Friday, March 23, 2012

Wildwood Flower on the Classic Dulcimer

Wildwood Flower a Traditional American Song Written in 1860, one year before the start of the Civil War. Original title was "I'll Twine 'Mid the Ringlets". The song was written in 1860, with words by Maud Irving and music by Joseph Philbrick Webster (1819–1875).


Wildwood Flower  Original 1860 Lyrics

Oh I Will twine mid the ringlets of my raven black hair
The lilies so pale and the roses so fair
The mytle so bright with an emerald hue and the pale 
arnatus with eyes of bright blue. 

I'll dance and I'll sing and my laugh shall be gay* 
I'll cease this wild weeping, drive sorrow away. 
Though my heart is now breaking, he never shall know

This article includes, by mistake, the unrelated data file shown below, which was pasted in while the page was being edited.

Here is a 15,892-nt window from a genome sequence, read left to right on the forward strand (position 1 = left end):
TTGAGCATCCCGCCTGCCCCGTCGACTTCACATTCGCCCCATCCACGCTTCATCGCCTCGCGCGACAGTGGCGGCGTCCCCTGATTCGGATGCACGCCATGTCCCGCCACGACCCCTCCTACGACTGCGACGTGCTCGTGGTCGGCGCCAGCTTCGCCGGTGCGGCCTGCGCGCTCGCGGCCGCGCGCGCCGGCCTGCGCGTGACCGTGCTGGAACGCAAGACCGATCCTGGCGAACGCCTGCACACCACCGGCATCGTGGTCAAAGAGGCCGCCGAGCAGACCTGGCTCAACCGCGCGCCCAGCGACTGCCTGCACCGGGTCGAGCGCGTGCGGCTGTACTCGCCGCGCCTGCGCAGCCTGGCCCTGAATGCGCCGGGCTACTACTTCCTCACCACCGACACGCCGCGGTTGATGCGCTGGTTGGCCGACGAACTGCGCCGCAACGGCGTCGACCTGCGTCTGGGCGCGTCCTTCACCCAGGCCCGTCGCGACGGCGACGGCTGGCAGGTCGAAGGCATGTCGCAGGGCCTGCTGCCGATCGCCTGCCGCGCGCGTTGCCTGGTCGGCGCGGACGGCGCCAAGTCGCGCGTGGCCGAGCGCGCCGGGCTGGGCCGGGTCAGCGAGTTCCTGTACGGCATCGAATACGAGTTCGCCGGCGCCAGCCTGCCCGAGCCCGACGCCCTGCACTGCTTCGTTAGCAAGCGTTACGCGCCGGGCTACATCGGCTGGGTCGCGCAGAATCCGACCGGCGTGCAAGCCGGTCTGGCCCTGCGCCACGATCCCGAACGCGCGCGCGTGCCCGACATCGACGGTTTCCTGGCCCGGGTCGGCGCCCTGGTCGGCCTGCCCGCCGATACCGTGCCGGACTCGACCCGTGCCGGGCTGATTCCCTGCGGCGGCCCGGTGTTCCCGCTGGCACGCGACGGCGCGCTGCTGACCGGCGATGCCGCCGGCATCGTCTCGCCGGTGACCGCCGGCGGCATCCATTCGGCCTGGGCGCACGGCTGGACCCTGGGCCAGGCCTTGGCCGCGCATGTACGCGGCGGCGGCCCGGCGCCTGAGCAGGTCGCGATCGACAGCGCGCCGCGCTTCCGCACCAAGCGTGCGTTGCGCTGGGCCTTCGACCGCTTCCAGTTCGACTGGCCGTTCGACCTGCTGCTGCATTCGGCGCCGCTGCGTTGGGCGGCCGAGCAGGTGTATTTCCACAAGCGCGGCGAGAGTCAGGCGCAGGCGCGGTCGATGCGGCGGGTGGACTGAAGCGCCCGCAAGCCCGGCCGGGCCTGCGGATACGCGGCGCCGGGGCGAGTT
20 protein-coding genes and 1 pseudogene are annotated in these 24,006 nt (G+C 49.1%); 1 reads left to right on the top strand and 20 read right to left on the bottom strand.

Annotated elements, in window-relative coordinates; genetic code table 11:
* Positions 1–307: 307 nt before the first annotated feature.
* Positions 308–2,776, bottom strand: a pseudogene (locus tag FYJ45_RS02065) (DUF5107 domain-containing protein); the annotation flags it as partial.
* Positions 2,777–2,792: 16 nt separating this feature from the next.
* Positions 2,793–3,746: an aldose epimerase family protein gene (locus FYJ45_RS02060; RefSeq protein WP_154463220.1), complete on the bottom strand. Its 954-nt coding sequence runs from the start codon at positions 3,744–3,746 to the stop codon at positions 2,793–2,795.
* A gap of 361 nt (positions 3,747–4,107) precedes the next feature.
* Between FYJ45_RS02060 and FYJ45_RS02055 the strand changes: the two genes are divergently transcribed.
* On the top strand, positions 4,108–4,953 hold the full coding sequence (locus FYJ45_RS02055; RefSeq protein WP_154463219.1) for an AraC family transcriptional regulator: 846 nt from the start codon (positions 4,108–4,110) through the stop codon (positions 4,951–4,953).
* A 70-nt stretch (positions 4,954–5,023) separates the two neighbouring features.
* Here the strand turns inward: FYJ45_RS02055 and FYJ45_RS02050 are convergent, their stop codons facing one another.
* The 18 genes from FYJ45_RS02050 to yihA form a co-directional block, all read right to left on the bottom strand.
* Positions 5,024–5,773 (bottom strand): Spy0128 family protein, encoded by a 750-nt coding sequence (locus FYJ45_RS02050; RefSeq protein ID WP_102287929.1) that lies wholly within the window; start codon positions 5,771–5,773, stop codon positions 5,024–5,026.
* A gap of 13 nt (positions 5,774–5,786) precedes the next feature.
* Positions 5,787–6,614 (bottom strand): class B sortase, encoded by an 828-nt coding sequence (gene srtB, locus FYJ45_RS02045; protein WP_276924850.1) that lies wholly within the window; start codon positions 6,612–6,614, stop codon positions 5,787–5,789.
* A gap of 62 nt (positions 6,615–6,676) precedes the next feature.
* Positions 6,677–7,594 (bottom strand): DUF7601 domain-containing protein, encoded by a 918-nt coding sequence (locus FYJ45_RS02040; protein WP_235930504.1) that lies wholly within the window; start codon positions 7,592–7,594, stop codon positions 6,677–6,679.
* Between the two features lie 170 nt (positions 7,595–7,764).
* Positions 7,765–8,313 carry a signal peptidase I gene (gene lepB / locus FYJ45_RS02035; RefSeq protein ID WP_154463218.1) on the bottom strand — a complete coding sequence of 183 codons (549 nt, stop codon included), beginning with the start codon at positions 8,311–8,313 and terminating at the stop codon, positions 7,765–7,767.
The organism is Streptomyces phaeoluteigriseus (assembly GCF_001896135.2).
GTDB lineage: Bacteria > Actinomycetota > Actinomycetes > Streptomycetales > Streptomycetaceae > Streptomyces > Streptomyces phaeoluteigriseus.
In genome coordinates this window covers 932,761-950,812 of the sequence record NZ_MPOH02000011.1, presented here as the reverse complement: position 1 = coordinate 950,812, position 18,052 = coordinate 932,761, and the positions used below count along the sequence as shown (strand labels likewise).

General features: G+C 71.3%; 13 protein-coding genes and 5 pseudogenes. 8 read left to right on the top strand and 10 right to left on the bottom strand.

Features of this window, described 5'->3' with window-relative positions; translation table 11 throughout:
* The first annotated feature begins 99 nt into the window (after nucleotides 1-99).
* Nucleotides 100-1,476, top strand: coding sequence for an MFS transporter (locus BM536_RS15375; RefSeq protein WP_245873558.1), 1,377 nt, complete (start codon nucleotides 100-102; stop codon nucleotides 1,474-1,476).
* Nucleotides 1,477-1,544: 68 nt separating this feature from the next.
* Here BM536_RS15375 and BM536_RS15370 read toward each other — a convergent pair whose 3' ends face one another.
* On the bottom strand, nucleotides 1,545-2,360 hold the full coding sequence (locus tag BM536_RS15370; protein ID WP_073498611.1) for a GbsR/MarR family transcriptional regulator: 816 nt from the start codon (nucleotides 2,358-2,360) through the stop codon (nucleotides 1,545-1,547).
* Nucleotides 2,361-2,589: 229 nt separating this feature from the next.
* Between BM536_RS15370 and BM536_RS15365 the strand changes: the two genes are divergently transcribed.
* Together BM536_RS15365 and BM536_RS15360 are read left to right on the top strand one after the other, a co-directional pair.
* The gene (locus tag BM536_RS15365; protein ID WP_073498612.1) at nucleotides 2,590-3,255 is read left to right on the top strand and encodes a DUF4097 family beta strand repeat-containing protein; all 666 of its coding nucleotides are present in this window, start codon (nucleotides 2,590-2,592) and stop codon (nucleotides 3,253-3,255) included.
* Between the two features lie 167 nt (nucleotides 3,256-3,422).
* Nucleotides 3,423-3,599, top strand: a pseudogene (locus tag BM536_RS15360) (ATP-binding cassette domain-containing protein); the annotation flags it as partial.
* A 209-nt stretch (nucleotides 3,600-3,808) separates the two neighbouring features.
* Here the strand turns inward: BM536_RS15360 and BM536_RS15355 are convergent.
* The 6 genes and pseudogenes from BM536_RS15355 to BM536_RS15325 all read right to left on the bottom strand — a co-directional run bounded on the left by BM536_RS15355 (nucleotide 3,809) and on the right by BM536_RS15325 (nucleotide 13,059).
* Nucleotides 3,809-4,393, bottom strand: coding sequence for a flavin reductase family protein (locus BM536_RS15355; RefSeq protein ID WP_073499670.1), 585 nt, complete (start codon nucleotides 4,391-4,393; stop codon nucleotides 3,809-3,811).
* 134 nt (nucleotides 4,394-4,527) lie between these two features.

That his name made me tremble and my pale cheeks to glow. 

I'll think of him, I'll be wildly gay 
I'll charm every heart, and the crowd I will sway. 
I'll live yet to see him regret the dark hour 
When he won then neglected the frail wildwood flower.

He told he loved me and promised to love 
Through ill and misfortune all others above. 
Another has won him, ah misery to tell 
He left me in silence no word of farewell.
 He taught me to love him, he called me his flower 
That blossomed for him all the brighter each hour 
But I woke from my dreaming, my idol was clay 
My visions of love have all faded away.

*There may be a mistake in the first line of the second stanza.

The "folk song process" allows lyrics to evolve.
After 100 years we have the classic Wildwood Flower
performed by the Carter Family in the mid-20th century.

Early Music Radio UK, Wikipedia, Traditional Folk Music Tune Book. 
Videos from YouTube

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